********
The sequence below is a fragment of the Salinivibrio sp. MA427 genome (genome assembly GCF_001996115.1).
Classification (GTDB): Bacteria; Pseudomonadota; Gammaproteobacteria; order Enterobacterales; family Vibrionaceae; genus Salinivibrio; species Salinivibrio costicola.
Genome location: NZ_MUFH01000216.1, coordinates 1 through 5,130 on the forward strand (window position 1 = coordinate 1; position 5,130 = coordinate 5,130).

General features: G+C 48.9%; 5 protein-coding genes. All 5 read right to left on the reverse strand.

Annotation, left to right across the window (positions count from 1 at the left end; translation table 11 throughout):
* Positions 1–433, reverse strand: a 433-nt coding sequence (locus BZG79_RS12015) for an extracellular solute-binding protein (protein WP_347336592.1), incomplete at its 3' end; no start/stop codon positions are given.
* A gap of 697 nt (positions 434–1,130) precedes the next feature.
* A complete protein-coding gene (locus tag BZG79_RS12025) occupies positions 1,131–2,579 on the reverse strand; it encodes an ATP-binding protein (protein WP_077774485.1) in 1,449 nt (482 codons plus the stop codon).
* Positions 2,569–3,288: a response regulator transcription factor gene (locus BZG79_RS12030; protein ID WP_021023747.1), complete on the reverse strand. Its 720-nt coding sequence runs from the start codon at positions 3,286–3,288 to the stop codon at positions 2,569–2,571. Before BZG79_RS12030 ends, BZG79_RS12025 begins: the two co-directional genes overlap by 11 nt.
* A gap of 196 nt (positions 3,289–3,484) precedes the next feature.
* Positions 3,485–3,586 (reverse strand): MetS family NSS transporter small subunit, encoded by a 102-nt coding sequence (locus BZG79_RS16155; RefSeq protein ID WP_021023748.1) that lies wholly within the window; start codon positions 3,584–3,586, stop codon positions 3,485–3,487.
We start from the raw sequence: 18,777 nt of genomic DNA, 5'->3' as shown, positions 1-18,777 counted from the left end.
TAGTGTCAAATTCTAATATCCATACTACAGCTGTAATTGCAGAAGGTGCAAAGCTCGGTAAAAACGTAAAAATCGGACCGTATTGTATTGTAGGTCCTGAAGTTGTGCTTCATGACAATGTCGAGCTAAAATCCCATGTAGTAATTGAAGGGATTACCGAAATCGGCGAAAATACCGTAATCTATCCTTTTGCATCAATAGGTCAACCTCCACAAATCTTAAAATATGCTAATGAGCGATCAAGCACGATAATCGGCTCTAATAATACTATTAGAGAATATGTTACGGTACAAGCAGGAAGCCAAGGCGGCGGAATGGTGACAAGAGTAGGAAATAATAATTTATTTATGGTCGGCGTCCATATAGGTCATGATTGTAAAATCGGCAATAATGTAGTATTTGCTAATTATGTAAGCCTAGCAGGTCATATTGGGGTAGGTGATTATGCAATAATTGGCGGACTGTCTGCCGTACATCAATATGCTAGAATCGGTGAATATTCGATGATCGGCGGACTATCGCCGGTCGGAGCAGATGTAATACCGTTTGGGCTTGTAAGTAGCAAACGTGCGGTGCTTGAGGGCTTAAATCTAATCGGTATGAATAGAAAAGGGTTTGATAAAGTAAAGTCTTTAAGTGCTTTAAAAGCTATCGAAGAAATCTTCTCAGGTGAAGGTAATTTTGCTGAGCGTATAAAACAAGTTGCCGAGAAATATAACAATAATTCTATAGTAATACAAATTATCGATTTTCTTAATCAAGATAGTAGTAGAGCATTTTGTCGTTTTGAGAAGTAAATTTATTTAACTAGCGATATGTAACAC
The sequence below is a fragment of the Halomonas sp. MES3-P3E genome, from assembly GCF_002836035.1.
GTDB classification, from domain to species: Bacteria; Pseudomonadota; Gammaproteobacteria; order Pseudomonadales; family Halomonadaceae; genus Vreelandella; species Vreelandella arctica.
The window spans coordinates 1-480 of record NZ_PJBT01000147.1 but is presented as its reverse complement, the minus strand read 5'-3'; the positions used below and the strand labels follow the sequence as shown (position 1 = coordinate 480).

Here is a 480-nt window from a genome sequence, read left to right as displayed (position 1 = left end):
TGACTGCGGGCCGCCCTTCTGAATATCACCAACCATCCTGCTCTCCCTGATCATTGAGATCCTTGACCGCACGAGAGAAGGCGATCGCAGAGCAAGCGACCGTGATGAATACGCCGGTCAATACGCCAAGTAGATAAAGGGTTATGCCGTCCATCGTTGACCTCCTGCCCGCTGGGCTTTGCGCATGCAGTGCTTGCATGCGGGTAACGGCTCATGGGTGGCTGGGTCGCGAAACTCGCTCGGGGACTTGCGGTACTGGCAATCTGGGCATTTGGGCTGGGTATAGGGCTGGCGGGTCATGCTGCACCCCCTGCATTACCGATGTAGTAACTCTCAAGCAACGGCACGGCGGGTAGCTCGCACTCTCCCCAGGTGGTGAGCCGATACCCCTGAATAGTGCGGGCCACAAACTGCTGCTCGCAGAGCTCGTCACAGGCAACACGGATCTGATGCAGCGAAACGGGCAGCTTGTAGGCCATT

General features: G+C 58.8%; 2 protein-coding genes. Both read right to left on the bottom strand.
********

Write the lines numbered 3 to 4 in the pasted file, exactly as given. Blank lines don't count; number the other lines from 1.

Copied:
Genome location: NZ_MUFH01000216.1, coordinates 1 through 5,130 on the forward strand (window position 1 = coordinate 1; position 5,130 = coordinate 5,130).

General features: G+C 48.9%; 5 protein-coding genes. All 5 read right to left on the reverse strand.